The average tax refund in 2012 was $2,913 — and thieves know this. That’s why identity thefts on tax returns are on the rise.
“Within the past year, we have increased the number of prosecutions of people who are perpetrating or instigating identity theft by over 60 percent,” said Eric Smith with the Internal Revenue Service.
Explaining how it works, tax accountant Janice Hayman said, “They will pretend to be you. They’ll have a phony W-2 with fraudulent withholdings. Everything about it is inaccurate, incorrect and it is straight out fraud. They are trying to get a refund that doesn’t exist.”
But there are some ways you can protect yourself. “Don’t give your Social Security number to somebody who doesn’t really need to have it,” Smith said.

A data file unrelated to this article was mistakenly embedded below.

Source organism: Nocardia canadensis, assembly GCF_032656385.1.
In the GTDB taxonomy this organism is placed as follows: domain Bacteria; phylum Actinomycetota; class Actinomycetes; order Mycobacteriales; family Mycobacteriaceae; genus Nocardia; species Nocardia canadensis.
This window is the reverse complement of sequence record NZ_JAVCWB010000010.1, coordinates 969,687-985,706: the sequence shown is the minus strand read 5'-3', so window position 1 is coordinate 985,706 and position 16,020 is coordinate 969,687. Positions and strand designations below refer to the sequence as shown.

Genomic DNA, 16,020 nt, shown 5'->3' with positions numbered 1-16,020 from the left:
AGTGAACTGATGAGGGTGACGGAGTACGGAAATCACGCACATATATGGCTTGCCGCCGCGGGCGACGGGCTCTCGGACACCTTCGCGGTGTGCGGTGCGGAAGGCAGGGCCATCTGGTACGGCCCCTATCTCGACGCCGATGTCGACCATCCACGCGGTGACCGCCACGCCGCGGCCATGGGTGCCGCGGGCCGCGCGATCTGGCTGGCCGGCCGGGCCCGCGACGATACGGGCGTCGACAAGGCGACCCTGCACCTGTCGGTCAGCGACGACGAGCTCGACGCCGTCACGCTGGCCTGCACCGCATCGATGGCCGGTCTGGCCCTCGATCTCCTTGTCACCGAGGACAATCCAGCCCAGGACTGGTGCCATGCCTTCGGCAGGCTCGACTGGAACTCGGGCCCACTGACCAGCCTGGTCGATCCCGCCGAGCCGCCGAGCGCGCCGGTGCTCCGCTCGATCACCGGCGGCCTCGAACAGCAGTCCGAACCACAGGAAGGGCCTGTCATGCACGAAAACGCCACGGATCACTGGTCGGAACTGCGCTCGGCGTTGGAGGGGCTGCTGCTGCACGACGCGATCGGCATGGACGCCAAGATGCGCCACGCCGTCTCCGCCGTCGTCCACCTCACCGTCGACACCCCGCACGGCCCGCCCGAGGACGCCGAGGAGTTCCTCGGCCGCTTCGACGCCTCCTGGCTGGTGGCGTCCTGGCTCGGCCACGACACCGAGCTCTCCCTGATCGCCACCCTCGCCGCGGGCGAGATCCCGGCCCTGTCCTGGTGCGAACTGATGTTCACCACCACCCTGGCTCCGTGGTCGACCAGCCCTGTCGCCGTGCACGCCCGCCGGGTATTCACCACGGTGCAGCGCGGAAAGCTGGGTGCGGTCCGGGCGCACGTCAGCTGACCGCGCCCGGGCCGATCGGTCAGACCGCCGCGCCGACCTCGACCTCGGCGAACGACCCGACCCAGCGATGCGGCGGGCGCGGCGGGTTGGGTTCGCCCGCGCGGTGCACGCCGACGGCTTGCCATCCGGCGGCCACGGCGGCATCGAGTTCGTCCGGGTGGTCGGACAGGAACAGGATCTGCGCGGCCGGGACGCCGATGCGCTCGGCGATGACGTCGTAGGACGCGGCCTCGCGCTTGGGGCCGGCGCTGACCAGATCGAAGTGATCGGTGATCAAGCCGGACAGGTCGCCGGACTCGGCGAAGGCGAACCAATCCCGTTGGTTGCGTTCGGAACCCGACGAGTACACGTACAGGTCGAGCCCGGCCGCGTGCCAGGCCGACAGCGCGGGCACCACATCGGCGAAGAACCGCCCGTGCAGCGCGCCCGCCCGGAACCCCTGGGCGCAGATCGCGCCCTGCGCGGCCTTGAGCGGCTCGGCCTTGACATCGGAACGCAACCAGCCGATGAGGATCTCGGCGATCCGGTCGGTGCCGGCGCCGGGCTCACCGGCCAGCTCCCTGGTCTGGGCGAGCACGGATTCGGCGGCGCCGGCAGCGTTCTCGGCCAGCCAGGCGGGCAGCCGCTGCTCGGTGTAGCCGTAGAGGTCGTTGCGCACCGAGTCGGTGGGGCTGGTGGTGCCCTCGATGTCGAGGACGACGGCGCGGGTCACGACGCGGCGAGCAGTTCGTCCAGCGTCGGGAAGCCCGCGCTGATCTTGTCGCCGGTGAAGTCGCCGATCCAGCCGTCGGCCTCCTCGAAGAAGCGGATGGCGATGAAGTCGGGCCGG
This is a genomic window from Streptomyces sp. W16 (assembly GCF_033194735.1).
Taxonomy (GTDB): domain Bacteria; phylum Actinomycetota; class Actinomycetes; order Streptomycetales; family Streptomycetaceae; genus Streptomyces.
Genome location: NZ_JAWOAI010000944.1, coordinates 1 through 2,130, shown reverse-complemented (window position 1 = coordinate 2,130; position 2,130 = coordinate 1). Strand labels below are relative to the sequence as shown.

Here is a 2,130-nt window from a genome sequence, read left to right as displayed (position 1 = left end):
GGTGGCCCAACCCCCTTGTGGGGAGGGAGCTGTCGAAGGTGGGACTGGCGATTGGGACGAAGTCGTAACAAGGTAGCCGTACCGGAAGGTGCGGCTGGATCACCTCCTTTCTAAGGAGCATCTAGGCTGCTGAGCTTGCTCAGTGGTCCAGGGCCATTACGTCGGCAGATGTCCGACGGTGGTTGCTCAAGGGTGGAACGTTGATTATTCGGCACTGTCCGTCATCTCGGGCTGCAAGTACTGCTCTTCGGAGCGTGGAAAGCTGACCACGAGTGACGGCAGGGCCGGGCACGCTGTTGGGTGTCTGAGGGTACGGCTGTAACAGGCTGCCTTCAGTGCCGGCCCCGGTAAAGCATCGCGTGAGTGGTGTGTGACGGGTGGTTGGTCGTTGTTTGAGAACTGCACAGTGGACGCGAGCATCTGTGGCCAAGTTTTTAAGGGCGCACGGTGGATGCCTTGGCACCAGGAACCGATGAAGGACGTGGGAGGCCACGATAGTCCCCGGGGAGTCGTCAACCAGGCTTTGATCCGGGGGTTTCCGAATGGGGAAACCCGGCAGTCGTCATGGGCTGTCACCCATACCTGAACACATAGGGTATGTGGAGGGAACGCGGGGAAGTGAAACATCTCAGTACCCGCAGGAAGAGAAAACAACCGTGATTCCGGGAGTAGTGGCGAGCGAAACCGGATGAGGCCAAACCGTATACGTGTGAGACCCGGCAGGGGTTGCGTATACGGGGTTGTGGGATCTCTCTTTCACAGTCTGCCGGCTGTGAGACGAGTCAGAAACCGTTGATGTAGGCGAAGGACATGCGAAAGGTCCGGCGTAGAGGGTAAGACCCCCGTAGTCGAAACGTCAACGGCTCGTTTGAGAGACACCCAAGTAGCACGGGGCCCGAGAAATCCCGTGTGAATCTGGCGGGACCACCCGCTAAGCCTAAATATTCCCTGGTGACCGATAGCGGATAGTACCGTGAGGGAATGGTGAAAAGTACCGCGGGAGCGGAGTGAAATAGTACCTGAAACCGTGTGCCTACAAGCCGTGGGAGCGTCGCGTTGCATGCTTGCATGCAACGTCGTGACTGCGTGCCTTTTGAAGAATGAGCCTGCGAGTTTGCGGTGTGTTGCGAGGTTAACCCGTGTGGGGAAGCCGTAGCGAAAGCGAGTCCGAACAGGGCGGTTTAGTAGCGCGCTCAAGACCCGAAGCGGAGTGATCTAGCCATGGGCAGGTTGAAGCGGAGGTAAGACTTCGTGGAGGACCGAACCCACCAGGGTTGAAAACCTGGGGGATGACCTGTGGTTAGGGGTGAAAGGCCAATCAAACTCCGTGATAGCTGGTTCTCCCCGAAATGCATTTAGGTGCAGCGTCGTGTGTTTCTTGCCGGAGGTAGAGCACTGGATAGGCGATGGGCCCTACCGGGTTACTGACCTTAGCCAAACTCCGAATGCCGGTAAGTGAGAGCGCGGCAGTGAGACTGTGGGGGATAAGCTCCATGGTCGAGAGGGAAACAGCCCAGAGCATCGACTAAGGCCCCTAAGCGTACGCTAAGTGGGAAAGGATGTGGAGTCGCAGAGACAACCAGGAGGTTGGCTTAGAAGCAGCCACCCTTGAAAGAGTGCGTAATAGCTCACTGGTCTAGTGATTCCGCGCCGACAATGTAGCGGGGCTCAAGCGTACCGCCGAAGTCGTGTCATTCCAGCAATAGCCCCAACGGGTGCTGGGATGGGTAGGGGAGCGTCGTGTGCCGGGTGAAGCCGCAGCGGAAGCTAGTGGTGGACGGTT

And if you’re filing electronically, “make sure you have a firewall on your computer and update that software, so that ID thieves that try to steal your identity online will be at a disadvantage,” he adds.
Another tip: If you’ve got a refund coming, file as soon as you can to give any potential scammer less opportunity to snatch it.